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Bratz: The Movie

Score: 80%
ESRB: Everyone
Publisher: THQ
Developer: Blitz Games
Media: Cartridge/1
Players: 1
Genre: Adventure/ Puzzle

Graphics & Sound:

Bratz: The Movie for the GameBoy Advance is actually a fun little time-killer. The graphics aren't of the melt your face variety, but they are fair for the Game Boy Advance. The four main characters almost look (and move) like the dolls they portray, and the color schemes for the game work really well for younger girls. The graphics are pretty pixalicious, but it really doesn't take away from the gameplay at all. It's almost comical the way the characters move, but again it doesn't take away from the game. The characters kind of walk like possessed puppets; they keep their arms pinned to their sides and their little feet go at eight miles an hour.

The music in Bratz: The Movie is another story. It is so repetitive after a while! I swear they loop the same ten beats and label it "music." Every song is looped in the same manner with a different set of about ten different beats... and it is really noticeable when you've been playing for more than five minutes. I turned my music down and just ignored it after a while so it wouldn't grate on my nerves.

I guess I was rather disappointed over the music in the game. After all, the whole point of the movie, and the characters being at the school, is to further their musical talent! There weren't many sound effects in the game either, but it honestly didn't call for very many. The few sound effects that did grace the game did a good job, however.


Gameplay for Bratz: The Movie ranges from brain-expanding to platform-throwing. The story for Bratz: The Movie involves the four Bratz: Cloie, Sasha, Yasmin, and Jade. They all end up at training academy for the summer to buff up on their skills and improve their band. The actual story isn't that compelling or original, but it would appeal to the younger crowd (those of us that aren't jaded by knowing every plot ever dreamed up).

You start out reading the dialogue between the four characters and their two male companions (Koby and Eitan) while they are standing in a lobby. The text is huge and easy to read, and there aren't any large words that would confuse those of us with a less than stellar vocabulary. You keep up with who is speaking by the icon in the left corner of the text box, and by the name of the character preceding the actual text.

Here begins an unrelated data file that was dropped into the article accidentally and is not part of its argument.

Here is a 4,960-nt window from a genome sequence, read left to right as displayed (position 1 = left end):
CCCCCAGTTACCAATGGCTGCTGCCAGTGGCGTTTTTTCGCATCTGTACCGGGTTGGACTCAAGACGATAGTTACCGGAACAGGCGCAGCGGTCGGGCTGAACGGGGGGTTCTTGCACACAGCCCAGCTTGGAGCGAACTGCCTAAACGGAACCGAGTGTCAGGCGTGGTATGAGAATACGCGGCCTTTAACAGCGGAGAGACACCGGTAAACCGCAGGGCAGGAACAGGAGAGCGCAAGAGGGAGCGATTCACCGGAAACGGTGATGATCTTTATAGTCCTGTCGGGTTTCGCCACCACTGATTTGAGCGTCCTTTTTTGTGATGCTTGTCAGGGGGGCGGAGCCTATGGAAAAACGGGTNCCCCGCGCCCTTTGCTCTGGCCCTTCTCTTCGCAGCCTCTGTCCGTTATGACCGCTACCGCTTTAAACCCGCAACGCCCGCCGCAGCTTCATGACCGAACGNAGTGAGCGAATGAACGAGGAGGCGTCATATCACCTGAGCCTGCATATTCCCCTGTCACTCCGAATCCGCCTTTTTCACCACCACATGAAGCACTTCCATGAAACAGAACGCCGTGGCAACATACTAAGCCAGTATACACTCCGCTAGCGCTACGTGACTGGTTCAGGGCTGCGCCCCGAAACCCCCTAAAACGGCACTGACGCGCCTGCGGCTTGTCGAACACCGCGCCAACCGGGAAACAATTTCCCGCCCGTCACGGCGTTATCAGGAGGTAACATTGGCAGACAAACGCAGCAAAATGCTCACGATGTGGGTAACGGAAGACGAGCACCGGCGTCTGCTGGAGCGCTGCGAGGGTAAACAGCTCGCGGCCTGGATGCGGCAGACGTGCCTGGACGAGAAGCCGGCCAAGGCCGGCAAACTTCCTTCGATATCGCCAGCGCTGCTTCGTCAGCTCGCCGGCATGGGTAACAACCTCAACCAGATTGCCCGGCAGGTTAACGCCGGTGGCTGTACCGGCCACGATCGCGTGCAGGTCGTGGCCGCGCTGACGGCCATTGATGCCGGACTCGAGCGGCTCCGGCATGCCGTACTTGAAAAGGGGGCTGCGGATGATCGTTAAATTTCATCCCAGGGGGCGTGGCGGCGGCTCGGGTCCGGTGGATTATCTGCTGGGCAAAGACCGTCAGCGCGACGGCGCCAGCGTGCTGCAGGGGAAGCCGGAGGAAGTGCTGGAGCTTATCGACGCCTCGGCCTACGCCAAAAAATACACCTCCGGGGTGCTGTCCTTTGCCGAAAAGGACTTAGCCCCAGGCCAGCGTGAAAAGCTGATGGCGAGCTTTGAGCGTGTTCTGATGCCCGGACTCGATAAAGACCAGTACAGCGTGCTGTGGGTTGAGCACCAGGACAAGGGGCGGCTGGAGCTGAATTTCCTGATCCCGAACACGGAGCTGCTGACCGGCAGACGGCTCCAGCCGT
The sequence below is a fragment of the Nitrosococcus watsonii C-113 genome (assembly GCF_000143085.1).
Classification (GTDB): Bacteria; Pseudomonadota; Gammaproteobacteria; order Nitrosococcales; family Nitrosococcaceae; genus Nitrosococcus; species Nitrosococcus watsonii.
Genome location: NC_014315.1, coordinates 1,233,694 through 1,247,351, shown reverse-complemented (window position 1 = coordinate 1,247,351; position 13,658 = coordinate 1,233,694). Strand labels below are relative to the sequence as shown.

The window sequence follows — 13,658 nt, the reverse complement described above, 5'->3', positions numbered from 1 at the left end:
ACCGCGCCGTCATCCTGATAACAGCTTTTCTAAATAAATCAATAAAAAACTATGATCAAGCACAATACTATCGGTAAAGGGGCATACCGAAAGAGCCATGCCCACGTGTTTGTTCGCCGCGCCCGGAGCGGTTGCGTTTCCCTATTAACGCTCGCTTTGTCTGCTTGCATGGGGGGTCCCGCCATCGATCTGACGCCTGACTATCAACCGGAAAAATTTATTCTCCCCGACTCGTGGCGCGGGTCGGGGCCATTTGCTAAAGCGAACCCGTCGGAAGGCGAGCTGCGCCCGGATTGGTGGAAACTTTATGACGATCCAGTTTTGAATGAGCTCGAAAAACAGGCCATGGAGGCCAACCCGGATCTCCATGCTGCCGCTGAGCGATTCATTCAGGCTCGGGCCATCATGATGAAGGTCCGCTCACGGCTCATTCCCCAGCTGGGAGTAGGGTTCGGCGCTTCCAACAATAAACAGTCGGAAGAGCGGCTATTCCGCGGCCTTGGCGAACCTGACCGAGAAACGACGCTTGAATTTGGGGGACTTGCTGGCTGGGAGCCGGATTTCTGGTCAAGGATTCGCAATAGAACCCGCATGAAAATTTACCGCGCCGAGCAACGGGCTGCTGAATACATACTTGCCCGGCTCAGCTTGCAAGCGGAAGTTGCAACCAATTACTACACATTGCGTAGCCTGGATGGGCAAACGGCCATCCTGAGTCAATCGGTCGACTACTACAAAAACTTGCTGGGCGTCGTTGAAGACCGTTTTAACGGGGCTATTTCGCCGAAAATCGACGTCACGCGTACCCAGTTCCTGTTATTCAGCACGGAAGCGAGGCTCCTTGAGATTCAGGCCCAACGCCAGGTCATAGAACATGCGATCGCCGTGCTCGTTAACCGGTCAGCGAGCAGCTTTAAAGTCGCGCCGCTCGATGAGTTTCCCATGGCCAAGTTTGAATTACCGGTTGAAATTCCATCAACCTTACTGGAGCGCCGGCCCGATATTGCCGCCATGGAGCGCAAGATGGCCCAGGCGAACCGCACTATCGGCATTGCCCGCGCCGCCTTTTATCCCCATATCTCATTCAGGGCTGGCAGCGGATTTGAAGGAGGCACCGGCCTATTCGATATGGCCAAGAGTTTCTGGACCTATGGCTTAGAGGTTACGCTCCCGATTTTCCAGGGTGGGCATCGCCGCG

After a touching pep talk, you get down to business... which is a lot of wandering around a horrible map in order to find your first mini-game. The game is basically a bunch of cute mini-games that you can play infinitely after unlocking it. The games range from matching cards (a memory game), to a sort of Dance Dance Revolution knock off, in which you press the corresponding buttons when the notes fall down the screen.


Bratz: The Movie isn't a difficult game at all, and can be beaten in one setting, if you're really bored. There is no difficulty setting, but the longer you play a certain mini-game... the harder it gets, and they can get pretty annoying. The downside is, however, that by the time you've played the game until it starts becoming challenging, you are already completely sick of the game and it's obnoxious music.

The most annoying part is that you must beat a mini-game to move on in the game. If you lose the game, you are given a chance to start over, but you do not know what score you must reach until the game considers you for a passing grade. At one point, I turned the power off on my Nintendo DS about five times because the mini-game kept claiming that I failed, and I didn't know what score I had to reach not to fail. Also, the mini-game wanted me to balance on one foot while doing tricks for this redhead in order to get her to like me. I suddenly had a huge dislike for redheads... and I am one!

Overall, the game never gets too tough, but you can get to a more difficult level of each game if you are willing to play for far too long than is any fun. At least the learning curve doesn't slap you in the face, though.

Game Mechanics:

Bratz: The Movie isn't complicated to play at all, really. The controls are mega simple and easy to understand and implement. When walking around the compound, you use the D-pad to walk around and hold down on the (B) button to "dash." Each of the mini-games have different controls, but none of them (with the exception of the balancing game) are overly complicated. Most of the time, you use the D-pad for control and the (A) button is the action button. On occasion, you only use the D-pad (for the sewing game, for example), or, as with the balancing game, you use all the buttons including the D-pad.

There is no saving in Bratz: The Movie, but they do give you a six digit code that you can enter in at the start-up of a game to get to the point where you left off. This... is annoying. The code is entered in through the up and down arrows on the D-pad, and cycles through the alphabet twice (capitalized and lower case), numbers 0-9, and some random symbols. If you mess the code up, you have to backspace to the point you made your mistake and consequently delete every entry you've made... this is also annoying. Memorizing the code, or finding a pen to write it down is also so obnoxious.

For a twenty-five-year-old, Bratz: The Movie might not be the most exciting game in the world, but if you are stuck in a college class or a doctor's office, it is a good way to pass the time. The music and the map are the biggest downfalls of the game, but aren't enough to destroy the more entertaining aspects. Definitely rentable if you've got pre-teens in your house.

-Phate Kills, GameVortex Communications
AKA Ashley Field

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